Friday, August 3, 2012

Chick-fil-A: This is what it's
really about

It's been a couple of days now since the Chick-fil-A Appreciation Day which was staged by Mike Huckabee, and supported by people like Rick Santorum and Sarah & Todd Palin (as well as millions of other "regular" people across the county), and while the hubbub around that day has passed, the controversy still has not, simply because people who love their "chikin' and waffle fries" just don't get what this is all about.

Let's backtrack a bit. It's been no secret that Chick-fil-A is a Christian-owned corporation. I mean, they're closed on Sunday for a reason! I used to eat at Chick-fil-A on my way to work quite often. A quick pack of nuggets was a nice snack to tide me over until dinner, and as far as I knew, the company wasn't in your face with their religion. But they became "in your face" after it was made public one store in Pennsylvania contributed food to some kind of marriage retreat. No big deal, until it was discovered that the event only included married people of opposite genders. The corporation tried to play this off as it being one store (the stores are franchised) making a donation, not something that the corporation was involved with. Except this one store opened up a whole Pandora's Box of trouble for Chick-fil-A when people started digging into the company's corporate donations (and we probably have Target and the Tom Emmer campaign donation scandal to thank for this look into CFA's donations).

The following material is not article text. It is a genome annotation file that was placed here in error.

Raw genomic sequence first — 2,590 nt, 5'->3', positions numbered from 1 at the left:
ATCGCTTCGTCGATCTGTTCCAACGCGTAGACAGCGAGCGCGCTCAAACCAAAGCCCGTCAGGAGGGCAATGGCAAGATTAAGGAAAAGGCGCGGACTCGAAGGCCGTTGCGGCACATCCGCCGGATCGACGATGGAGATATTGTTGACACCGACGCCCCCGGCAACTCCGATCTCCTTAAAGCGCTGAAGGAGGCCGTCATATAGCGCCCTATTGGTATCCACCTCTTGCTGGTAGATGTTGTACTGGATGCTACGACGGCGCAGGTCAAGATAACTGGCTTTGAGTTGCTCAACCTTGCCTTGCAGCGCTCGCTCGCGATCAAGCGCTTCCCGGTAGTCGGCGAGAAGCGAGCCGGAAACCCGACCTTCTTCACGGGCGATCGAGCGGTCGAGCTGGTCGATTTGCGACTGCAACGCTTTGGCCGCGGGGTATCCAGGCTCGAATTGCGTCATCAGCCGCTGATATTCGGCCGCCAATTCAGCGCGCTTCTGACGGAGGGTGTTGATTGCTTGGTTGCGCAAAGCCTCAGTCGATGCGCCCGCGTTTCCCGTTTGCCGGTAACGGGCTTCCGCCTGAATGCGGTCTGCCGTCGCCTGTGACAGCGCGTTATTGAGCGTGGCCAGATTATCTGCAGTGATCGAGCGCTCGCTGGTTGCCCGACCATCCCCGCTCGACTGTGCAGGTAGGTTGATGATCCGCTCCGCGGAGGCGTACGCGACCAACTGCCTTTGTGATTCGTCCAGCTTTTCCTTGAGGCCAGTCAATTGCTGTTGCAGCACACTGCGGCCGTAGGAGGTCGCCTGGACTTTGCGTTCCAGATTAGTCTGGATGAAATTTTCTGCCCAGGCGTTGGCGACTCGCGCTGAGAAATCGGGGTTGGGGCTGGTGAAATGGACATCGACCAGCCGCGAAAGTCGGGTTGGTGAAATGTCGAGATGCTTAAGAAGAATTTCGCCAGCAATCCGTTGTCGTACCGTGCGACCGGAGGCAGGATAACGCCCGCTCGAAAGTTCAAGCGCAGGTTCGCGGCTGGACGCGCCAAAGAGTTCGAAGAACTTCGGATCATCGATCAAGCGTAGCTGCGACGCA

What we learned – and it's taken more than a year for people to really take notice – is that Chick-fil-A, as a corporation, has donated over $5,000,000 to anti-gay organizations and causes over the past two years. Organizations like The Marriage & Family Foundation (which was founded by CFA president Dan Cathy), a foundation that urges businesses to guide America back to its core of traditional family values; The Fellowship of Christian Athletes; The National Christian Foundation, which disperses money to other groups like Focus on the Family, the Family Research Council, and the Discovery Institute (which opposes the teaching of evolution in schools); the New Mexico Christian Foundation (which is a smaller branch of the National Christian Foundation; the Georgia Family Council; Exodus International (the most well-known Ex-gay therapy proponents, whose president came out as gay and basically said the process doesn't work in most cases); and the Family Research Council, which has been listed as a hate group by the Southern Poverty Law Center, along with other groups like the KKK and the Aryan Nation.